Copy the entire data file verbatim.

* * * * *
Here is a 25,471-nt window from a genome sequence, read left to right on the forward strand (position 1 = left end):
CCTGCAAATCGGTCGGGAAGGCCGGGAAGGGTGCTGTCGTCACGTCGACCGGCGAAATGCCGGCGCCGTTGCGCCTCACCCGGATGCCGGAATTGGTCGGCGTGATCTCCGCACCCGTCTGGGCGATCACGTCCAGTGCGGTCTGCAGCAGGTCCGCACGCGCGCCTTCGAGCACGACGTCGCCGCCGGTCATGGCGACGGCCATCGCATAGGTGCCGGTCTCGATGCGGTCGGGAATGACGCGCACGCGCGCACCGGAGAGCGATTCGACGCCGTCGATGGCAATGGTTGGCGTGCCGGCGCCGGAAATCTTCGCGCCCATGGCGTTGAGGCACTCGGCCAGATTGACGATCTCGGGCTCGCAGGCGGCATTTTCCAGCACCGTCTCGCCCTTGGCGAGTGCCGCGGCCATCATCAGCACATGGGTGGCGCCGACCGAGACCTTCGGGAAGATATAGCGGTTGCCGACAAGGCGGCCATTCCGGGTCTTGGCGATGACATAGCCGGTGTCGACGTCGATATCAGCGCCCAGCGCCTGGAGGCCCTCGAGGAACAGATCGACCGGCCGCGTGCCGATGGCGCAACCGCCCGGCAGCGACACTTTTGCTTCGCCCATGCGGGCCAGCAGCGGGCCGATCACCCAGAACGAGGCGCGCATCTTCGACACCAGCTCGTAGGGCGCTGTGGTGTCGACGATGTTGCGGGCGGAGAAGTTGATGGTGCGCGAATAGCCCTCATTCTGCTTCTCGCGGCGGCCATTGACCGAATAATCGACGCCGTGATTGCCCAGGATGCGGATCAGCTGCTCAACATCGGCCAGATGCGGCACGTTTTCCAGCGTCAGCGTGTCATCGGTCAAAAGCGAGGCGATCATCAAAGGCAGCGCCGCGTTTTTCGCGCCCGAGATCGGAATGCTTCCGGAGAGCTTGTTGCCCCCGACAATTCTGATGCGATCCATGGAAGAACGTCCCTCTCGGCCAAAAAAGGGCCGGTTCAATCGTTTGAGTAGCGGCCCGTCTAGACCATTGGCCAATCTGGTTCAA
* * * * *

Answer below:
Here is a 25,471-nt window from a genome sequence, read left to right on the forward strand (position 1 = left end):
CCTGCAAATCGGTCGGGAAGGCCGGGAAGGGTGCTGTCGTCACGTCGACCGGCGAAATGCCGGCGCCGTTGCGCCTCACCCGGATGCCGGAATTGGTCGGCGTGATCTCCGCACCCGTCTGGGCGATCACGTCCAGTGCGGTCTGCAGCAGGTCCGCACGCGCGCCTTCGAGCACGACGTCGCCGCCGGTCATGGCGACGGCCATCGCATAGGTGCCGGTCTCGATGCGGTCGGGAATGACGCGCACGCGCGCACCGGAGAGCGATTCGACGCCGTCGATGGCAATGGTTGGCGTGCCGGCGCCGGAAATCTTCGCGCCCATGGCGTTGAGGCACTCGGCCAGATTGACGATCTCGGGCTCGCAGGCGGCATTTTCCAGCACCGTCTCGCCCTTGGCGAGTGCCGCGGCCATCATCAGCACATGGGTGGCGCCGACCGAGACCTTCGGGAAGATATAGCGGTTGCCGACAAGGCGGCCATTCCGGGTCTTGGCGATGACATAGCCGGTGTCGACGTCGATATCAGCGCCCAGCGCCTGGAGGCCCTCGAGGAACAGATCGACCGGCCGCGTGCCGATGGCGCAACCGCCCGGCAGCGACACTTTTGCTTCGCCCATGCGGGCCAGCAGCGGGCCGATCACCCAGAACGAGGCGCGCATCTTCGACACCAGCTCGTAGGGCGCTGTGGTGTCGACGATGTTGCGGGCGGAGAAGTTGATGGTGCGCGAATAGCCCTCATTCTGCTTCTCGCGGCGGCCATTGACCGAATAATCGACGCCGTGATTGCCCAGGATGCGGATCAGCTGCTCAACATCGGCCAGATGCGGCACGTTTTCCAGCGTCAGCGTGTCATCGGTCAAAAGCGAGGCGATCATCAAAGGCAGCGCCGCGTTTTTCGCGCCCGAGATCGGAATGCTTCCGGAGAGCTTGTTGCCCCCGACAATTCTGATGCGATCCATGGAAGAACGTCCCTCTCGGCCAAAAAAGGGCCGGTTCAATCGTTTGAGTAGCGGCCCGTCTAGACCATTGGCCAATCTGGTTCAA